Michigan House OKs bill lifting supervisory rules for nurse anesthetists
A bill that would allow nurse anesthetists to administer anesthesia without physician supervision passed the House 82-25 Wednesday amid strong objections from the state's largest doctors association.
The legislation introduced by Rep. Mary Whiteford, R-Casco Township, would expand the scope of practice for certified nurse anesthetists to administer anesthesia without the supervision a physician if the CRNA were part of a patient-centered care team.
The bill is part of a larger House legislative package aiming to make health care more affordable and accessible.
The proposal has pitted hospitals against doctors on the heels of a year-long pandemic that prompted the temporary lifting of the supervision requirement for nurse anesthetists to allow for swifter treatment of patients.
"Everyone knew that we needed educated trained health care professionals available across the state,” Michigan Association of Nurse Anesthetists President Toni Schmittling told lawmakers earlier this month. "When we are at our worst and we need our very best on the front lines, the state of Michigan turned to CRNAs and suspended the needless barriers to access."
But the Michigan State Medical Society has come out strongly against the legislation and urged lawmakers not to make a pandemic exception permanent.
"We will find ourselves in the dangerous situation of having the most qualified person in these emergencies, the anesthesiologist, nowhere to be found," said Dr. Bobby Mukkamala, a Flint-area otolaryngologist who is president for the Michigan State Medical Society.
Michigan law currently requires that the state's roughly 2,600 CRNAs are supervised by a physician while administering anesthesia. That physician could be an anesthesiologist or a different physician overseeing a procedure including podiatrists, surgeons or dentists.
Whiteford said she's heard from rural hospitals that don't have anesthesiologists or are too short-staffed to provide a physician to oversee minor anesthesia procedures. Additionally, some surgeons in rural areas are worried about having to supervise nurse anesthetists "whose practice is outside their physician specialty," the Michigan Health and Hospital Association said.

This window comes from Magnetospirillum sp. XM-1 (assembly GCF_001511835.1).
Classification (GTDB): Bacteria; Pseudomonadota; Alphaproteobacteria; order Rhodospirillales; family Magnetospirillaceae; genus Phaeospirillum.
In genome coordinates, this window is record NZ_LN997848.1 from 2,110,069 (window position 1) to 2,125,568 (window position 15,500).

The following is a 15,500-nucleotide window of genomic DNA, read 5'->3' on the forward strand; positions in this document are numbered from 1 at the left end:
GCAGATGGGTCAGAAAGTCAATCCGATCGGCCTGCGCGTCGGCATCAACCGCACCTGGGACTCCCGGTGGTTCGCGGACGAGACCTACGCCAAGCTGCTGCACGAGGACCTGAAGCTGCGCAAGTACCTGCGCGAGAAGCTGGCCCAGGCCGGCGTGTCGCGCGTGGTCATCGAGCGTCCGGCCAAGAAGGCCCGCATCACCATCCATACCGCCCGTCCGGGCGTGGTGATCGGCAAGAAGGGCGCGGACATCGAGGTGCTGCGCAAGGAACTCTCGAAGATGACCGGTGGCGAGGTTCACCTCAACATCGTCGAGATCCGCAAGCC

"The cost associated with having an anesthesiologist on call 24 hours a day is a contributing factor to the shortage in rural areas," said John Karasinski, a spokesman for the association. The House bill passed Wednesday, he said, "allows the flexibility for each hospital to choose their anesthesia care model that fits best their location, staffing and resources to offer safe, effective patient care."
About 42 states have lifted physician supervision requirements to some extent with 19 of those opting out of the federal Medicare physician supervision rule altogether, said Whiteford.
"Michigan cannot opt-out because the state's definition of nursing practice does not include nurses giving anesthesia independently," Whiteford said. "Updating this law would allow this.”
The Michigan State Medical Society has argued nurse anesthetists do not have the training or experience to react quickly when something goes wrong during anesthesia. States that have removed supervisory requirements have not resolved rural access issues and the legislation does not guarantee a decrease in cost, Mukkamala said.
He said the current law allowing any physician to serve as supervisor for a nurse anesthetist is not ideal either.
"We've already gone one step from the ideal by saying a plastic surgeon who’s taking care of an ulcer on someone’s leg needs to be responsible for the anesthesia being provided on the other side of the curtain," he said.
The proposed legislation "removes by one further step proper supervision," Mukkamala said.
An amendment offered by Rep. Jim Haadsma, D-Battle Creek, Tuesday would have clarified liability and expected standards of care for nurse anesthetists. But the amendment was not adopted.